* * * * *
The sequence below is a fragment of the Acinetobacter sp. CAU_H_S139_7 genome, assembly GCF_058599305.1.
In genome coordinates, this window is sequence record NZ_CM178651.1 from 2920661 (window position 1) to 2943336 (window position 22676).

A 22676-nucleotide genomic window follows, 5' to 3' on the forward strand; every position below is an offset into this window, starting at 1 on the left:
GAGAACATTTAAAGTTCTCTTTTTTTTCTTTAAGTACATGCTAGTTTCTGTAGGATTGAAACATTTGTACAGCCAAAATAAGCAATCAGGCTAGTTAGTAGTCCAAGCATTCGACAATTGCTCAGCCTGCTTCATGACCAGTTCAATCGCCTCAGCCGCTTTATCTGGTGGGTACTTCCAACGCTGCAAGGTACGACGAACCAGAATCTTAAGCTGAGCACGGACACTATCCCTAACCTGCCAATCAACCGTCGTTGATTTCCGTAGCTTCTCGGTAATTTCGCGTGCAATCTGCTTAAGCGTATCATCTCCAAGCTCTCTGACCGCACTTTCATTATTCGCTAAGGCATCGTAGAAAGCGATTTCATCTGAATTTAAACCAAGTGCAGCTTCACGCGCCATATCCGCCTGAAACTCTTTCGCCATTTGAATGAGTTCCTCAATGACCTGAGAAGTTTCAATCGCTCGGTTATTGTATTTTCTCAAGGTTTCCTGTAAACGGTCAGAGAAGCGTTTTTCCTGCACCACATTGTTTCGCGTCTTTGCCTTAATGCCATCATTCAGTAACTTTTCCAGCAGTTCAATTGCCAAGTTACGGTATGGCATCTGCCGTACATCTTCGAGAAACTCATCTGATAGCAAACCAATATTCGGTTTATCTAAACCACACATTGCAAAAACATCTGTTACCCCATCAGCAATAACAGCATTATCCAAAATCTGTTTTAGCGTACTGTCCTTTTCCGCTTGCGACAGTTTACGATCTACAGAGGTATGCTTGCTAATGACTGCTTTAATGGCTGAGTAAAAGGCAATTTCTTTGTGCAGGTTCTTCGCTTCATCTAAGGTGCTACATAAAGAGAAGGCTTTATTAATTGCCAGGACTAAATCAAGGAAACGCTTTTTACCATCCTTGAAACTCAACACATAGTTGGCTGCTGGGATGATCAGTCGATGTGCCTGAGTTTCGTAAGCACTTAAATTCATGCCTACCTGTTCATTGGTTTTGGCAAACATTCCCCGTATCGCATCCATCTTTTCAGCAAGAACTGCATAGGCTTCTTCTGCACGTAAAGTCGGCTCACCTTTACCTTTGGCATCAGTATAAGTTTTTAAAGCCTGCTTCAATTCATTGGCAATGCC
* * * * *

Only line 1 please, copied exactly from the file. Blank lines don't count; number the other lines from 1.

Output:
The sequence below is a fragment of the Acinetobacter sp. CAU_H_S139_7 genome, assembly GCF_058599305.1.